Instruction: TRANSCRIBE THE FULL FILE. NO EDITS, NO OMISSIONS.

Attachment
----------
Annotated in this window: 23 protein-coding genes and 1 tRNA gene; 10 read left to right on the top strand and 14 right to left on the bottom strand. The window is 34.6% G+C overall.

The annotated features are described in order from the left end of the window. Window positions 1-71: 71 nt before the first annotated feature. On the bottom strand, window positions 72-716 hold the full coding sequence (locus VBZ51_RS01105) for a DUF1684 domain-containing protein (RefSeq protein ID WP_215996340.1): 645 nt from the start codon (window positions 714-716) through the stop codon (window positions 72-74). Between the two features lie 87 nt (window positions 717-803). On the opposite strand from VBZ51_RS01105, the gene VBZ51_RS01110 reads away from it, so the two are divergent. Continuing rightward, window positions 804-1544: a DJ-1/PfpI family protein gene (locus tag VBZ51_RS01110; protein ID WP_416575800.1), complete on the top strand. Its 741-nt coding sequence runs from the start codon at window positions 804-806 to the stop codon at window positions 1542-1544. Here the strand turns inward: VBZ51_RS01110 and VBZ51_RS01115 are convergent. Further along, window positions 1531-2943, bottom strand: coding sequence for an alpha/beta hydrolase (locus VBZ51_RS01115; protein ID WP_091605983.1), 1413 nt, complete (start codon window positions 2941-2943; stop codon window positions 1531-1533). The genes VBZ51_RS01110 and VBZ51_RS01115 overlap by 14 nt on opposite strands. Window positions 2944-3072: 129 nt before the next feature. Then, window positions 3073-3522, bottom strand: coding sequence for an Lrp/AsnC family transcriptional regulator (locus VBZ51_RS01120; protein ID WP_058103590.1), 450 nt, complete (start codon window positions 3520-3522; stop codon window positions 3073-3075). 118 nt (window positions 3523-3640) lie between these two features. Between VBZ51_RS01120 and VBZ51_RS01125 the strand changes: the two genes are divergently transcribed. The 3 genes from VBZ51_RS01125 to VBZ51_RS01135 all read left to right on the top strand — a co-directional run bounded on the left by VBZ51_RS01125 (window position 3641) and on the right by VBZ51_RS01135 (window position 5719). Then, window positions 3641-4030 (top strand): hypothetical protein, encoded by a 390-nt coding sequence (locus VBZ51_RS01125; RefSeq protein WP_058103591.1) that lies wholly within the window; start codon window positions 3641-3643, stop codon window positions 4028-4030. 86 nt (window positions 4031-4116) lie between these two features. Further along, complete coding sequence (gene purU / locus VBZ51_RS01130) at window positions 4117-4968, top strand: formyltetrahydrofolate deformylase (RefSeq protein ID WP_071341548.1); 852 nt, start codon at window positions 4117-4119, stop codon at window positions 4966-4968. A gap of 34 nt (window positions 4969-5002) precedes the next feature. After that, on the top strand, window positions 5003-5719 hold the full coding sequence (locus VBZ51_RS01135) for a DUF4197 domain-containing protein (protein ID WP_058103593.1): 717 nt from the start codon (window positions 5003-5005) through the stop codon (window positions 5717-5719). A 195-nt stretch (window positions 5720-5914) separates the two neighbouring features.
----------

Annotated in this window: 23 protein-coding genes and 1 tRNA gene; 10 read left to right on the top strand and 14 right to left on the bottom strand. The window is 34.6% G+C overall.

The annotated features are described in order from the left end of the window. Window positions 1-71: 71 nt before the first annotated feature. On the bottom strand, window positions 72-716 hold the full coding sequence (locus VBZ51_RS01105) for a DUF1684 domain-containing protein (RefSeq protein ID WP_215996340.1): 645 nt from the start codon (window positions 714-716) through the stop codon (window positions 72-74). Between the two features lie 87 nt (window positions 717-803). On the opposite strand from VBZ51_RS01105, the gene VBZ51_RS01110 reads away from it, so the two are divergent. Continuing rightward, window positions 804-1544: a DJ-1/PfpI family protein gene (locus tag VBZ51_RS01110; protein ID WP_416575800.1), complete on the top strand. Its 741-nt coding sequence runs from the start codon at window positions 804-806 to the stop codon at window positions 1542-1544. Here the strand turns inward: VBZ51_RS01110 and VBZ51_RS01115 are convergent. Further along, window positions 1531-2943, bottom strand: coding sequence for an alpha/beta hydrolase (locus VBZ51_RS01115; protein ID WP_091605983.1), 1413 nt, complete (start codon window positions 2941-2943; stop codon window positions 1531-1533). The genes VBZ51_RS01110 and VBZ51_RS01115 overlap by 14 nt on opposite strands. Window positions 2944-3072: 129 nt before the next feature. Then, window positions 3073-3522, bottom strand: coding sequence for an Lrp/AsnC family transcriptional regulator (locus VBZ51_RS01120; protein ID WP_058103590.1), 450 nt, complete (start codon window positions 3520-3522; stop codon window positions 3073-3075). 118 nt (window positions 3523-3640) lie between these two features. Between VBZ51_RS01120 and VBZ51_RS01125 the strand changes: the two genes are divergently transcribed. The 3 genes from VBZ51_RS01125 to VBZ51_RS01135 all read left to right on the top strand — a co-directional run bounded on the left by VBZ51_RS01125 (window position 3641) and on the right by VBZ51_RS01135 (window position 5719). Then, window positions 3641-4030 (top strand): hypothetical protein, encoded by a 390-nt coding sequence (locus VBZ51_RS01125; RefSeq protein WP_058103591.1) that lies wholly within the window; start codon window positions 3641-3643, stop codon window positions 4028-4030. 86 nt (window positions 4031-4116) lie between these two features. Further along, complete coding sequence (gene purU / locus VBZ51_RS01130) at window positions 4117-4968, top strand: formyltetrahydrofolate deformylase (RefSeq protein ID WP_071341548.1); 852 nt, start codon at window positions 4117-4119, stop codon at window positions 4966-4968. A gap of 34 nt (window positions 4969-5002) precedes the next feature. After that, on the top strand, window positions 5003-5719 hold the full coding sequence (locus VBZ51_RS01135) for a DUF4197 domain-containing protein (protein ID WP_058103593.1): 717 nt from the start codon (window positions 5003-5005) through the stop codon (window positions 5717-5719). A 195-nt stretch (window positions 5720-5914) separates the two neighbouring features.